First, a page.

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Grade 10 English: Lord of the Flies

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Overview

Lord of the Flies tells the story of a group of English schoolboys marooned on a tropical island after their plane is shot down during a war. Though the novel is fictional, its exploration of the idea of human evil is at least partly based on Golding’s experience with the real-life violence and brutality of World War II. Free from the rules and structures of civilization and society, the boys on the island in Lord of the Flies descend into savagery. As the boys splinter into factions, some behave peacefully and work together to maintain order and achieve common goals, while others rebel and seek only anarchy and violence. In his portrayal of the small world of the island, Golding paints a broader portrait of the fundamental human struggle between the civilizing instinct—the impulse to obey rules, behave morally, and act lawfully—and the savage instinct—the impulse to seek brute power over others, act selfishly, scorn moral rules, and indulge in violence.

Text from SparkNotes

Image generated using the prompt "lord of the flies" by Hotpot.ai, Panabee, 2023 (https://hotpot.ai/art-generator).

Historical Context

Meet the Author

Golding, William (1911-1993), was an English novelist whose exciting adventure stories deal with the conflict between mind and instinct. His novels are moral fables that reveal how dangerous and destructive human beings may be unless they are restrained by conscience. Golding won the 1983 Nobel Prize in literature.

Golding's most famous book, Lord of the Flies (1954), tells of a group of boys stranded on an island. The boys gradually lose all moral purpose and develop savage ways. They try to save themselves through planning—a renewal of civilized behavior. They divide into hunters (doers) and fire-keepers (thinkers). But the two groups soon begin to fight. The story implies that civilization is merely a covering for people's natural violence.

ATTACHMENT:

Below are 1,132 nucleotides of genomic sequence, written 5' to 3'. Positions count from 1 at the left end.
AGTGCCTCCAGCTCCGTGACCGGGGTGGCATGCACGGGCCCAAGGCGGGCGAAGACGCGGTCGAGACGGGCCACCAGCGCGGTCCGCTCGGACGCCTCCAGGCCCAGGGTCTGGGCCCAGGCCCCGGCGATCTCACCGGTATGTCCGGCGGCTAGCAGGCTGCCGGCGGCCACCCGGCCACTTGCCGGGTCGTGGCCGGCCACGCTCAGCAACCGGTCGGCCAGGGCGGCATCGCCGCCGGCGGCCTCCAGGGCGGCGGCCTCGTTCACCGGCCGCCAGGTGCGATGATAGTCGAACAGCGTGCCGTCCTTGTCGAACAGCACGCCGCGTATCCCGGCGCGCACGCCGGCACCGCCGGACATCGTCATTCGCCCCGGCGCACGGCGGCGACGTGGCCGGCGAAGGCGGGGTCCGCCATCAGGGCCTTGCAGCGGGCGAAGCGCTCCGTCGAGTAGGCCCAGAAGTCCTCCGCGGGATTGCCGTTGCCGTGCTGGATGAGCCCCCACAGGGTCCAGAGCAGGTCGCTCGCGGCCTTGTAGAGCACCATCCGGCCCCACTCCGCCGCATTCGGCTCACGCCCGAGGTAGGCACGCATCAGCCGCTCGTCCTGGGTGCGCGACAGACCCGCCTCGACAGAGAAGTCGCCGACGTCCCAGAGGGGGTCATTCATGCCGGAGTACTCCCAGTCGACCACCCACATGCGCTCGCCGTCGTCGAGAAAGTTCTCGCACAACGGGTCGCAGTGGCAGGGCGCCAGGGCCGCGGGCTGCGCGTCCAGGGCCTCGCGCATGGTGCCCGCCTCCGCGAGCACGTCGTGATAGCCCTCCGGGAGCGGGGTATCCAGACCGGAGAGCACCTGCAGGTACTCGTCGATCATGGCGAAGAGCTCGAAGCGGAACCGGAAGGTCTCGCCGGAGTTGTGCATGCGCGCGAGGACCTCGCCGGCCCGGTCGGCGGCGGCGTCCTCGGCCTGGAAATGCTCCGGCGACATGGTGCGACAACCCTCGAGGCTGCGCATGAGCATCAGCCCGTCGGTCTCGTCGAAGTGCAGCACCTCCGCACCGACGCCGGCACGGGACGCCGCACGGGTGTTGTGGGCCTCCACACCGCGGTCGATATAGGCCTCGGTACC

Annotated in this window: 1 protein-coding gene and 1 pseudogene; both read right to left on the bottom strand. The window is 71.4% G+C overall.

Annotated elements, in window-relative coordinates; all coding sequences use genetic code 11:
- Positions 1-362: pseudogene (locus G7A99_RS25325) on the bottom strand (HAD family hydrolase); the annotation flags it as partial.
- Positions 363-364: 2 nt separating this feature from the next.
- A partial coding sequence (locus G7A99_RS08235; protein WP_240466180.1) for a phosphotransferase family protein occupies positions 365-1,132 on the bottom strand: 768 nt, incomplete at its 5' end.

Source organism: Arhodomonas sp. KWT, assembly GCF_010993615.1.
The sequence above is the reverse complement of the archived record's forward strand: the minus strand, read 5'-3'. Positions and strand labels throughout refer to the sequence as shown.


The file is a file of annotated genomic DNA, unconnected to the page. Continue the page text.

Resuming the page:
Golding's novels take place in a variety of settings. The Inheritors (1955) is set in prehistoric times. The Napoleonic era of the early 1800's forms the setting for the sea-adventure trilogy consisting of Rites of Passage (1980), Close Quarters (1987), and Fire Down Below (1989). Rites of Passage won the 1980 Booker Prize, the United Kingdom's highest literary award. Golding's other novels include Pincher Martin (1956), Free Fall (1959), The Spire (1964), The Pyramid (1967), and Darkness Visible (1979). His essays were collected in The Hot Gates (1965).

William Gerald Golding was born on Sept. 19, 1911, in St. Columb Minor, in Cornwall. Queen Elizabeth II knighted him in 1988, and he became known as Sir William Golding. Sir William died on June 19, 1993.

Text from WorldBookOnline

Image by Unknown author - [1] Dutch National Archives, The Hague, Fotocollectie Algemeen Nederlands Persbureau (ANEFO), 1945-1989 Bestanddeelnummer, CC BY-SA 3.0 nl, https://commons.wikimedia.org/w/index.php?curid=20440849